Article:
There are two ways we approach this problem. The first is by seeing this as an inability to afford food and the second is by adopting a social development model.

Traditional approaches, like food banks, adopt the affordability model and focus on immediate solutions to hunger. More recently, this has transitioned to a “cash first” approach, where cash payments are given to people so that they can purchase food. Sometimes this is a cash transfer and sometimes it is in the form of supermarket credit. This approach works for some.  When cost-of-living payments were provided, food banks reported a decline in use.  However, research also shows that food bank use is not a good indicator of food insecurity

People must still travel to access food because the availability of good food has not improved in the places where they live. Moreover, people use the supermarket credit to buy either more of what they have been used to, or treats.  They buy cans and other long shelf-life items because they can be saved for times when money is inevitably tight again.  And they purchase treats to comfort themselves and to show love and care to their loved ones. We saw this in the pandemic with free school meal vouchers.

Diagram of a good food system.

Cash transfers can also go toward other priorities, such as debt or rent, rather than food. Job prospects and income in the long term are not improved.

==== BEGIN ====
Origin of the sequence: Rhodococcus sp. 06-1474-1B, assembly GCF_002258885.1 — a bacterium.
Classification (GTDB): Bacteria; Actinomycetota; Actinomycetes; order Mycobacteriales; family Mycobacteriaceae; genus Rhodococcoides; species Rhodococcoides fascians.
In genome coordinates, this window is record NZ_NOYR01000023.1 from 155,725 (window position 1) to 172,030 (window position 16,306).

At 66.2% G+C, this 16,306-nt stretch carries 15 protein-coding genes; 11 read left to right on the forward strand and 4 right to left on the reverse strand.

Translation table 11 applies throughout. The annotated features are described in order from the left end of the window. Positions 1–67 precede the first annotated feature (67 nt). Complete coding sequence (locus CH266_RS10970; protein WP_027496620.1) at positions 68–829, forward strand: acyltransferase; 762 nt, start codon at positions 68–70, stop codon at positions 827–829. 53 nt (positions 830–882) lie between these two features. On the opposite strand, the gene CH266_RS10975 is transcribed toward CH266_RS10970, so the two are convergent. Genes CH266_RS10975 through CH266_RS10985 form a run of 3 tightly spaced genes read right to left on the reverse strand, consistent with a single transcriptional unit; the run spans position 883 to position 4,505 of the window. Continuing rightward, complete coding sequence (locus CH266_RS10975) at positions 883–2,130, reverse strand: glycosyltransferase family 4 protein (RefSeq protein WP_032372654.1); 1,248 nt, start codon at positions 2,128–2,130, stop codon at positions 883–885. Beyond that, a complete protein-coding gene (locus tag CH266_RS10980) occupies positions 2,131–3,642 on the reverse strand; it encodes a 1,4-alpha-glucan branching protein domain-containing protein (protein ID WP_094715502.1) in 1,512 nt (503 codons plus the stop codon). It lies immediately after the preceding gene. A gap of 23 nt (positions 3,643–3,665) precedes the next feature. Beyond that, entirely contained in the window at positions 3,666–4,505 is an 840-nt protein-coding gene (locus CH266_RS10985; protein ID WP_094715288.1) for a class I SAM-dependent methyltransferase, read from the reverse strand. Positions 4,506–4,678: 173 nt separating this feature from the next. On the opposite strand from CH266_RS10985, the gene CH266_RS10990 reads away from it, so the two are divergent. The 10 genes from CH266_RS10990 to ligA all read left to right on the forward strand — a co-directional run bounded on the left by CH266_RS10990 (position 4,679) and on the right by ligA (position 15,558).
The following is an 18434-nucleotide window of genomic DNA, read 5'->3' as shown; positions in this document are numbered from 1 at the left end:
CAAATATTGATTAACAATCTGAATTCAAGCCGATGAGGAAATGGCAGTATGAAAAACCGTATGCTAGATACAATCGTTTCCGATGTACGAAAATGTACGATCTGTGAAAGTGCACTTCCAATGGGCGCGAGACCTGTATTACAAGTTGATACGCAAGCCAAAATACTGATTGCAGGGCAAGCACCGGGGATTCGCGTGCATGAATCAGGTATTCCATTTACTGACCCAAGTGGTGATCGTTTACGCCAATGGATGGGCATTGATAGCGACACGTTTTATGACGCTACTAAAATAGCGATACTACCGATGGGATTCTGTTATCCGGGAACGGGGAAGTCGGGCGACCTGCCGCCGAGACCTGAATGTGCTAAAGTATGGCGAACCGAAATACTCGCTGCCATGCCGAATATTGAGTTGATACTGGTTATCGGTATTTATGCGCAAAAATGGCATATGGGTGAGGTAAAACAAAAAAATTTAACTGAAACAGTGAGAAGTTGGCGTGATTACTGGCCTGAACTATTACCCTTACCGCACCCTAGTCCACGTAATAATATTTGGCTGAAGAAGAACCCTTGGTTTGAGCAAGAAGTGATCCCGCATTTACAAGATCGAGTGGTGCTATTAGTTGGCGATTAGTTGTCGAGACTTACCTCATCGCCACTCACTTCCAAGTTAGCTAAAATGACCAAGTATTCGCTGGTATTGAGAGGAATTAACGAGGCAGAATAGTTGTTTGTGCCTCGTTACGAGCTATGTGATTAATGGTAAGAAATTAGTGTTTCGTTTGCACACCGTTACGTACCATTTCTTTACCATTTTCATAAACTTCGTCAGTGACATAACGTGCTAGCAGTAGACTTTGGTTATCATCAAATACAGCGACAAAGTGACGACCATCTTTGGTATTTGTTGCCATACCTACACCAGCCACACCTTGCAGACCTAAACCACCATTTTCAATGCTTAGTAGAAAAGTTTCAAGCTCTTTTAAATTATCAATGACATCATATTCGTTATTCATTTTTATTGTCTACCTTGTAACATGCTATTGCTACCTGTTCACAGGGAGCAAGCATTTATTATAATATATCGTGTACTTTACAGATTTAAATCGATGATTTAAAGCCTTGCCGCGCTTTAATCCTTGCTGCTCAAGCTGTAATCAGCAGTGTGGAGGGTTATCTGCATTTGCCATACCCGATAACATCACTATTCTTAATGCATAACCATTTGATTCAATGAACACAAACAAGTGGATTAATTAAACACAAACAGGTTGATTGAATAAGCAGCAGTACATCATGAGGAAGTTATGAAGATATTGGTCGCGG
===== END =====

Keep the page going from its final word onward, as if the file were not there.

social development model, recognises struggle as a lack of resources such as  food skills and knowledge, social connections, physical health, and mental wellbeing as well as money. These factors deteriorate as food insecurity increases. As financial worries intensify, diets narrow to include only those foods that fill the stomach and are frequently highly processed.  This food contributes to diet-related ill health and as health deteriorates, people’s ability to travel to the shops and carry home groceries declines. Poor health also impacts people’s ability to cook food because the strength needed to stand at a cooker or lift a heavy pan is undermined.  It also curbs the ability to work.

Poverty and deprivation affect not only people but also the places where they live. It hollows out community resources such as the availability of healthy food, collective food knowledge, and social infrastructures that build resilience.  Within these contexts, people make choices about the food they eat.  Food insecurity undermines social connections so people become isolated and afraid to leave their homes. This also impacts their ability to access food because they avoid going out. To address poverty, we also need to repair the places where people live by improving the resources and infrastructures that are available in those places.  By reconnecting people to each other, resilience is built, and knowledge is shared.

Food Ladders are now being used by trusts and foundations across the UK to inform funding decisions. Councils are using them to shape their food strategies. They are also used within local communities